I wrote this years ago and have had good feedback on it. It has also been used in grad classes by friends of mine. I came across it while looking for something else and thought I’d post it even if it is a bit dated.
You’ve done everything you were supposed to do in your life, yet something does not feel right. You got good grades so you could go to a good college, so you could get a good job, so you could buy a good car and house, so you could support your family. You got promotions and raises, but eventually you hit a ceiling because there simply were not enough openings in the executive suite. Maybe you are an executive.
However, when you wake each morning, something gnaws at you. When you lay down at night, something keeps you awake.
You would talk to your friends about these feelings, but you realize you do not have any who you think would understand. Maybe they have the same feelings, but do not know what to do about it. You realize you do not have a best friend anymore, someone to challenge you, to push you in the right direction. Dogs do not count.
I have heard this same story over and over again in my work, I have experienced it myself when I stopped playing basketball and started selling software. I wondered why this happened to so many people and why they kept it to themselves. So I did something about it. I asked other people, men and women, who have survived these feelings. I asked them how they did it and the answer surprised me.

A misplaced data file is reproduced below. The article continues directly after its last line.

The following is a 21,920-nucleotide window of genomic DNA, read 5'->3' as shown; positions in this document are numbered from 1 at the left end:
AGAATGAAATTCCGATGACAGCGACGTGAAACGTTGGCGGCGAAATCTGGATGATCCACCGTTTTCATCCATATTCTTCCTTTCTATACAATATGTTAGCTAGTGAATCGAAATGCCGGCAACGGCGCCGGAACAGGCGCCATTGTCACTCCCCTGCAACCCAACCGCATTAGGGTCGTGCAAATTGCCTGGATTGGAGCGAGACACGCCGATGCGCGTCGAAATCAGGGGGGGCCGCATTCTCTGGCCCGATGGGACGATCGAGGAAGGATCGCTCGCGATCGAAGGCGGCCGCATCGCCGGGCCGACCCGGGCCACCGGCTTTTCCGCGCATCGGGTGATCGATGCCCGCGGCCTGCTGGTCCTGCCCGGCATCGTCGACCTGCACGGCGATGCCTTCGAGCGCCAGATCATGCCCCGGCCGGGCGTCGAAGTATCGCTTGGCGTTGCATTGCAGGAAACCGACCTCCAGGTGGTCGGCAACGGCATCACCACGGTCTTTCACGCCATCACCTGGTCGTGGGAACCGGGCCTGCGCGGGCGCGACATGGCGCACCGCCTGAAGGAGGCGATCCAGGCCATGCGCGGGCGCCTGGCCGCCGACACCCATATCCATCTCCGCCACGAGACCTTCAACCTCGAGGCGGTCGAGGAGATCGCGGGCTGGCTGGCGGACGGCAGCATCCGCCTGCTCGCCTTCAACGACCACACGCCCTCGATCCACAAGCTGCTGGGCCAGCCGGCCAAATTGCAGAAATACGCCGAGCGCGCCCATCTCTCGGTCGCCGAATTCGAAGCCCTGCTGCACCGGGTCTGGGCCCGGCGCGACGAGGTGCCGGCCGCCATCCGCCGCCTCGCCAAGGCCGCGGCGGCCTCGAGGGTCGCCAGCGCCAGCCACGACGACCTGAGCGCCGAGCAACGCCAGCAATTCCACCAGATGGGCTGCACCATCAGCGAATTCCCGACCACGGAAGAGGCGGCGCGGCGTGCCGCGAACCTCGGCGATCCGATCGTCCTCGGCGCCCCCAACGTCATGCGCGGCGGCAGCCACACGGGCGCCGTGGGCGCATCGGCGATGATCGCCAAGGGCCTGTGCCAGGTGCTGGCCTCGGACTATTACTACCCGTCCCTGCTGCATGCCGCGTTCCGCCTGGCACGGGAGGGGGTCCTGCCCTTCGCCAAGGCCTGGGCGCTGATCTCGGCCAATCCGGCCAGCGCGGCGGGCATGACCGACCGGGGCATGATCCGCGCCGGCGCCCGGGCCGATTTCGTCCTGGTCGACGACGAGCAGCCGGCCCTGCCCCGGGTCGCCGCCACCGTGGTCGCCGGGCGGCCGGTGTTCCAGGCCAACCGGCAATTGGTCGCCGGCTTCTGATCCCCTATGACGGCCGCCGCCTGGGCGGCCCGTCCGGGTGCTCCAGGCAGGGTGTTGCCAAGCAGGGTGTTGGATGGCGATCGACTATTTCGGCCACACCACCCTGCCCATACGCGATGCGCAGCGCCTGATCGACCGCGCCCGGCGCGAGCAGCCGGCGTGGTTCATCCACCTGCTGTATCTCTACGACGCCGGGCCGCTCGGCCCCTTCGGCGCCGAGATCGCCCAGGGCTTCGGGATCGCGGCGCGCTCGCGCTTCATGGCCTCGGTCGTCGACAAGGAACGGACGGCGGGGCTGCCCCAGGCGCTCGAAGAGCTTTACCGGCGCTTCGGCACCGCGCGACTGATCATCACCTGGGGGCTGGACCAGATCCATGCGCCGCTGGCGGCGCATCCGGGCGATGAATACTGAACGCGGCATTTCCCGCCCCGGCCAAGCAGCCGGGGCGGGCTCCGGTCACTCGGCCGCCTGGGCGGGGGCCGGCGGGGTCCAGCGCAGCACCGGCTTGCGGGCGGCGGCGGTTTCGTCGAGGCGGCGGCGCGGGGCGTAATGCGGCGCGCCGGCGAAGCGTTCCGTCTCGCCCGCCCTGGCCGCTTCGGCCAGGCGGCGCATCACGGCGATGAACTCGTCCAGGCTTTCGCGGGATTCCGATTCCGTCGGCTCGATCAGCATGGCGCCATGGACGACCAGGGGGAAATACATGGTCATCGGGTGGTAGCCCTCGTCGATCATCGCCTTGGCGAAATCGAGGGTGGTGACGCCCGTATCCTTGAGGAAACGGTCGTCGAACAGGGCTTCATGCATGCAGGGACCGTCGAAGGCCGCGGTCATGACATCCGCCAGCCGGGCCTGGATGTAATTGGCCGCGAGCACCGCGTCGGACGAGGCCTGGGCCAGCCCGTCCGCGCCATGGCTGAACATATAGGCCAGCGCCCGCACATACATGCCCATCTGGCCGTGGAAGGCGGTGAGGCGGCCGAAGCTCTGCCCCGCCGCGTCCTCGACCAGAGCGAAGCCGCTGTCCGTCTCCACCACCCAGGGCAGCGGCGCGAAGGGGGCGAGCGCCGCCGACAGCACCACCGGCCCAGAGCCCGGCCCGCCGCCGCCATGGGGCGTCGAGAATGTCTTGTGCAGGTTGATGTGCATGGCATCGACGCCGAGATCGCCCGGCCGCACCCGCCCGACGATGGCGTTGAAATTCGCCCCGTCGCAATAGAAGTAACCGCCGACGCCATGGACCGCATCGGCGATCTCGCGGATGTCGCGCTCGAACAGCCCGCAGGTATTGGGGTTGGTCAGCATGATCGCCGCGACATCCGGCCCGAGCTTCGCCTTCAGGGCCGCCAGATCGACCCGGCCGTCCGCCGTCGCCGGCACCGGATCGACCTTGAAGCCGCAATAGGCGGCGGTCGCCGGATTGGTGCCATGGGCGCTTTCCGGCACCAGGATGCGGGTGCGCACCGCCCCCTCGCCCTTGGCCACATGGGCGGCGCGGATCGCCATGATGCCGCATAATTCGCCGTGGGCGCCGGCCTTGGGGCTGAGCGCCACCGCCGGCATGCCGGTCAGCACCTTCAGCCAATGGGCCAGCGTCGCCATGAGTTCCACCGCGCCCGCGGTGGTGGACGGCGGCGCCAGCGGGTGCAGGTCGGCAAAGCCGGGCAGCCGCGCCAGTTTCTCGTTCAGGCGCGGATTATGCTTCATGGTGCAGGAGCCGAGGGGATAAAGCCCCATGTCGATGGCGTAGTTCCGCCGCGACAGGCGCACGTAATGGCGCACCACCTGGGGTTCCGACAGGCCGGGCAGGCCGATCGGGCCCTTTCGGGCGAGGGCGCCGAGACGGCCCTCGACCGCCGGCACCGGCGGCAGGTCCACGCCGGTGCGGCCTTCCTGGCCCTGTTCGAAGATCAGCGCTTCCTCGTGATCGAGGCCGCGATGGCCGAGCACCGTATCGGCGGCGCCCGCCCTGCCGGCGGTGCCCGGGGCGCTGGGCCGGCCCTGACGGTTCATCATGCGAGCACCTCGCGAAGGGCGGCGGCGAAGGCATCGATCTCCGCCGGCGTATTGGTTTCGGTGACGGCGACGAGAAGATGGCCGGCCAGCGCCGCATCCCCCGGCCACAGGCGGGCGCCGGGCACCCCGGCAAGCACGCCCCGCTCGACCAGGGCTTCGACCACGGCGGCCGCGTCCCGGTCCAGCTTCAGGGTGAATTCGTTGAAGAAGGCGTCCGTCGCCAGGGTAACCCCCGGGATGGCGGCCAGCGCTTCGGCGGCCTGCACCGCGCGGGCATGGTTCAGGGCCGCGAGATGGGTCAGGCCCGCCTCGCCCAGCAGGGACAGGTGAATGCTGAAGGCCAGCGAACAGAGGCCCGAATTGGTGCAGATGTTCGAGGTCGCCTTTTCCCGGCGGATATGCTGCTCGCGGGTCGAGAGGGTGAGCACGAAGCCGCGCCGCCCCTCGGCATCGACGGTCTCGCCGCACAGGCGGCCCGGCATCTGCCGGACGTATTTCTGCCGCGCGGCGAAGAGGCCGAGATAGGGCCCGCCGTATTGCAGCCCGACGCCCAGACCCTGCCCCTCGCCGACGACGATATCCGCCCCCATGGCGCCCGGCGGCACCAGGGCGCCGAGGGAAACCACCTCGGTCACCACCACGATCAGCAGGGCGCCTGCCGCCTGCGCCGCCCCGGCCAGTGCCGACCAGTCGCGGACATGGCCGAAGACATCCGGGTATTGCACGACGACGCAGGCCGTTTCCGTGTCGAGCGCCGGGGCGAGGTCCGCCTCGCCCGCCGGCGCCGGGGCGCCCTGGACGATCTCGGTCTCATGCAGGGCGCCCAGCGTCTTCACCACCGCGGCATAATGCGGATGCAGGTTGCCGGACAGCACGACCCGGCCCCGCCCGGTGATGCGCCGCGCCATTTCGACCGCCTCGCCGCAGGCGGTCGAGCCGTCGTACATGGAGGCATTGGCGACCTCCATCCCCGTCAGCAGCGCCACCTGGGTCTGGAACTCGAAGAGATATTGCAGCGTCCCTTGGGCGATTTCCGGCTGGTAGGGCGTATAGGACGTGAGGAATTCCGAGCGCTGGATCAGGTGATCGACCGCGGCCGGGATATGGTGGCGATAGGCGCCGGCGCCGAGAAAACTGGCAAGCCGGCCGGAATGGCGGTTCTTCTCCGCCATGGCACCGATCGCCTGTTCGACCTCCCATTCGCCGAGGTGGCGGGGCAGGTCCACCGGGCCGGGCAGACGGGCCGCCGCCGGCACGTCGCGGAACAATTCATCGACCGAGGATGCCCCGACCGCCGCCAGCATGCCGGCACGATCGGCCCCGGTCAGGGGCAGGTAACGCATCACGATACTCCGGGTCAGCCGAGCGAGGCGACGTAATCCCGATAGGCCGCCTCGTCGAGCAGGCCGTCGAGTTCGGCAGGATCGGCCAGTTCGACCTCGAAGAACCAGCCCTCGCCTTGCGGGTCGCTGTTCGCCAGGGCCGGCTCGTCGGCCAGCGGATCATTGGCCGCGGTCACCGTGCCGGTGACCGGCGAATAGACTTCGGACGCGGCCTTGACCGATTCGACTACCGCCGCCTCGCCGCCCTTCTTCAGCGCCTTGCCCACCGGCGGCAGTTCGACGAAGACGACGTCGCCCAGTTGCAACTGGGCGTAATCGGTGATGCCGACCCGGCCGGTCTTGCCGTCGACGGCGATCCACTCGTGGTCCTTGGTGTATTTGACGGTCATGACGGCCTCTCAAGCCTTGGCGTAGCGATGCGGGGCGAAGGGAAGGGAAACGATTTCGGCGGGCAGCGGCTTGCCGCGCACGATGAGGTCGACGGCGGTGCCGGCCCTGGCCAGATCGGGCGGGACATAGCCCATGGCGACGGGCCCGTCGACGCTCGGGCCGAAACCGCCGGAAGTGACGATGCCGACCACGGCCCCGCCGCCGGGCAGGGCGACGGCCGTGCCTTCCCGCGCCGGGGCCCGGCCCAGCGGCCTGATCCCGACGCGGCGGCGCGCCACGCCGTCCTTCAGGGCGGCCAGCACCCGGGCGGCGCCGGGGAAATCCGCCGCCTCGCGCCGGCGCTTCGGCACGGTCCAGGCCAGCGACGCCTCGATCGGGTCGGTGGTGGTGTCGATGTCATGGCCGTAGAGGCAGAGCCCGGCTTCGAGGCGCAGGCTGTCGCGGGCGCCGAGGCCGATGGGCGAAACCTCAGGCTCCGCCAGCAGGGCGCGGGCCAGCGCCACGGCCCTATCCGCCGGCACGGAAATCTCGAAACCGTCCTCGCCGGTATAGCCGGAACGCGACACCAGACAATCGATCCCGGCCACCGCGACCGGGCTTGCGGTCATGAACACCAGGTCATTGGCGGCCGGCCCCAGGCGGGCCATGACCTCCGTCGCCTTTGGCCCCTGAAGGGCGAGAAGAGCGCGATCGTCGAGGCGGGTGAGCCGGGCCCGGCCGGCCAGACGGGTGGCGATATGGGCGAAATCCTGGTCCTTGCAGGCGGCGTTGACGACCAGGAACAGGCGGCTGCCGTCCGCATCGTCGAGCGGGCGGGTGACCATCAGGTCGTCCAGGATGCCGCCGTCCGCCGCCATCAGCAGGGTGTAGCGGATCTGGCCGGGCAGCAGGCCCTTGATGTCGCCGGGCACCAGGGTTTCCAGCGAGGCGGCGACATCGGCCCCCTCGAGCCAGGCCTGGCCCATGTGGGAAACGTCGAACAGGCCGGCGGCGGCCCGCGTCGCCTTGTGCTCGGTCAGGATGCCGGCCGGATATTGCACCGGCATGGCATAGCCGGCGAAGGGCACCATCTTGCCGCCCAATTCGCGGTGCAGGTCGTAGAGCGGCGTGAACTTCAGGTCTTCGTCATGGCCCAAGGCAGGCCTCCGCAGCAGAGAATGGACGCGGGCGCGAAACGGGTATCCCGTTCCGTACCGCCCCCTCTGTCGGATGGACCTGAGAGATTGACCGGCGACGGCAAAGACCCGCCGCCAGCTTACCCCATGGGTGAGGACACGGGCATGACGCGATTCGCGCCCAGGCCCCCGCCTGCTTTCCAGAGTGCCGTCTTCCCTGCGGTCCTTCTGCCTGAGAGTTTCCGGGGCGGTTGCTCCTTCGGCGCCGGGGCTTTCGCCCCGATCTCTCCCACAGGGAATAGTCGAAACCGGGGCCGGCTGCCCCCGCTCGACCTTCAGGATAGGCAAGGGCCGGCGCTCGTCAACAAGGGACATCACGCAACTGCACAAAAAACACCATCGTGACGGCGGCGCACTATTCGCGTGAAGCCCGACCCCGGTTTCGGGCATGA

How we feel matters! Before you stop reading because you think I’m talking about the touchy feelies, answer one question for me. Does how you feel affect how you perform — at work, in relationships, in life?
I have asked this question of hundreds if not thousands of people. Not a single person has told me that how they feel does not affect how they perform. So I always ask a follow up question— So what do you do about how you want to feel? Most people drop their heads ashamed that they have not paid attention to how they feel. This is what our fathers forgot to tell us— that how we feel helps us reach our goals. This is the difference between the people who seek my help and the people who do not need it. The people who live the lives they want, who wake up each day ready to live, who sleep well at night, who know how they want to feel and they make it happen. They take responsibility for it. They allow themselves to enjoy and experience how they want to feel.
Most of what I learned from these people I had heard before. In fact, I would argue that much of what they told me was Old School in its nature— responsibility, discipline, honesty, integrity. The things our parents told us were accurate, but incomplete. But for men, one simple rule was left out and it was important — that how we feel actually matters.
What do I mean by that? How we feel each day, each moment is a wellspring of data from which we can make better decisions about our lives. As boys growing into men, we were constantly told to hide our feelings, never to cry, to be tough. We never really learned to say “No.” Now as men, we are told we need to be more sensitive, to open up, to take relationships more seriously, and to listen. How is that working so far?
So what is a guy to do? Simple. Pay attention to how you feel because it is trying to tell you something about your life.’ Maybe you have read all the self-help books. Maybe you have even sneaked away to watch Dr. Phil looking for answers. God forbid, you even taped Oprah to watch late at night when everyone else is asleep. Found the answer yet? Probably not and here’s why.